As I was preparing for some teaching I’ll be doing this Sunday, I came across this great quote in Miroslav Volf’s Free of Charge: Giving and Forgiving in a Culture Stripped of Grace. I can’t believe that I didn’t include it a few months ago when I was doing my round-up of Volf-isms.
Though I used to complain about the indecency of the idea of God’s wrath, I came to think that I would have to rebel against a God who wasn’t wrathful at the sight of the world’s evil. God isn’t wrathful in spite of being love. God is wrathful because God is love.
Once we accept the appropriateness of God’s wrath, condemnation, and judgement, there is no way of keeping it out there, reserved for others. We have to bring it home as well. I originally resisted the notion of a wrathful God because I dreaded being that wrath’s target; I still do. I knew I couldn’t just direct God’s wrath against others, as if it were a weapon I could aim at targets I particularly detested. It’s God’s wrath, not mine, the wrath of the one and impartial God, lover of all humanity. If I want it to fall on evildoers, I must let it fall on myself – when I deserve it.
Also, once we affirm that God’s condemnation of wrongdoing is appropriate, we cannot reserve God’s condemnation for heinous crimes. Where would the line be drawn? On what grounds could it be drawn? Everything that deserves to be condemned should be condemned in proportion to its weight as an offense – from a single slight to a murder, from indolence to idolatry, from lust to rape. To condemn heinous offenses but not light ones would be manifestly unfair. An offense is an offense and deserves condemnation.
Nice cheery thoughts to get you ready for a Happy Thanksgiving!
Recently, I was having a conversation with somebody about education reform in our state. For whatever reason, it is actually a conversation that I find myself in pretty regularly. In these conversations, I repeatedly reference a talk given by Roland Fryer that I heard several months ago. It was at one of those leadership conference things where you hear something like eight speakers in as many hours, and his was the only presentation that I remember at all.
Fryer is a Harvard economics professor, who has taken a keen interest in education reform. The presentation he gave was fascinating, and I’ve repeatedly tried to track down the talk with no success. However, there is plenty of other stuff out there by him, and it might be worth thirty minutes of your time to figure out what he’s all about.
The thing that I remember most from his presentation was this one thought…
We know what steps to take to reform education in America, but for the most part policy-makers simply aren’t interested in change.
My guess is that this applies to a whole lot more than education.
Don’t pretend like you haven’t missed it. I know you have. This is the “live show” edition of Four for Friday. Two of these artists I’ve seen recently. One group I plan to see soon. And it would be great if K’naan came to Little Rock sometime, but I’m not holding my breath. Enjoy.
Matisyahu – Tel Aviv’n // Had the chance to see him about a month ago. Lots of fun!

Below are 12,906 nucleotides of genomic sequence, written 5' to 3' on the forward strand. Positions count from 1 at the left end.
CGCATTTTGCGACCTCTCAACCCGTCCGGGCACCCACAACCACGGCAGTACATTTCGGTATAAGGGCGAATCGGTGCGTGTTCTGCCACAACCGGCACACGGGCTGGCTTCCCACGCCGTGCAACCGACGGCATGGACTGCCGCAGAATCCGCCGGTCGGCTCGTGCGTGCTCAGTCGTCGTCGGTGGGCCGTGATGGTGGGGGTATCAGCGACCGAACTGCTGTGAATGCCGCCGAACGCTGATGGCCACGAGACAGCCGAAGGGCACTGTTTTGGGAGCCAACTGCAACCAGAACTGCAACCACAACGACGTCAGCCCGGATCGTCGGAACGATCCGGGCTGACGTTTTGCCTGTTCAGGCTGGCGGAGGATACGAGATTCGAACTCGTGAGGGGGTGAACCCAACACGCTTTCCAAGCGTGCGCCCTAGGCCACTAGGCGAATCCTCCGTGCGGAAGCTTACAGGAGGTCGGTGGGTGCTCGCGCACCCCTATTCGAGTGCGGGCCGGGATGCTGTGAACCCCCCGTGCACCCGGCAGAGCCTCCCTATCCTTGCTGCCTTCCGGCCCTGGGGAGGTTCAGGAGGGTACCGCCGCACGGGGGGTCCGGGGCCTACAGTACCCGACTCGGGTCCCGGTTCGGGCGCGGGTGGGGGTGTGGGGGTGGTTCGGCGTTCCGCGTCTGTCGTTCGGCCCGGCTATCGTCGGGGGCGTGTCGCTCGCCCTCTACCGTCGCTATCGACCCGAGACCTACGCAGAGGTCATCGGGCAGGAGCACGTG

GRiZ – Smash the Funk // I went with a few friends to see this guy open for Big Gigantic a couple weeks ago. Honestly, one of the most interesting musical performances I’ve ever witnessed. Whether you like it or hate it, as one of my friends said, “this is the direction music is heading.” Yup.
Bear Colony – Flask Retort // They’ll be at the Rev Room in about a week.
K’Naan – Is Anybody Out There? (feat. Nelly Furtado) // Not local.
Right now, I’m reading a few books and each is proving helpful in their own way. Two minutes on each…
The Lord’s Supper: Five Views // I realize that most people are unaware that there are more than two view, but I was somewhat surprised to discover that there are no less than five! Over the last few years, I have been moving from a memorialist (symbol only) understanding of this observance to a more sacramental (real presence) view. Of course, I don’t have it all worked out, but I think that’s probably as it should be… with the Lord’s Supper as well as most theological truth. If you’ve got it all figured out, let me know… you’ll be the first.
Next up is The Awakening of Hope: Why We Practice a Common Faith // I think I mentioned this one a while back. Somehow a group of guys I meet with on Monday mornings agreed to read this with me. To say that it has provoked some interesting conversations and several “eye-rolls” is an understatement. So not everyone thinks the “new monasticism” is a wonderful expression of the Christian faith… their loss.
Now we are venturing more towards my true “nerd” center. This one is for a what is turning into a lifetime project of research and writing on 1 Peter’s use of the Old Testament. Hengel, a German New Testament scholar, passed away a few years ago. He was one of the most influential theologians of the past century. I know you’ve never heard of him. He was German, so maybe it is understandable. He’s no Francis Chan. This book was one of the last that he published.
You have stopped reading by now, so it doesn’t matter, but this one is also for the thesis. For what it is worth, I think Beale’s understanding of the way in which New Testament writers utilize the Old is probably as close to “right” as it gets. Hopefully, the approach he recommends is what I’ll be using in the months to come.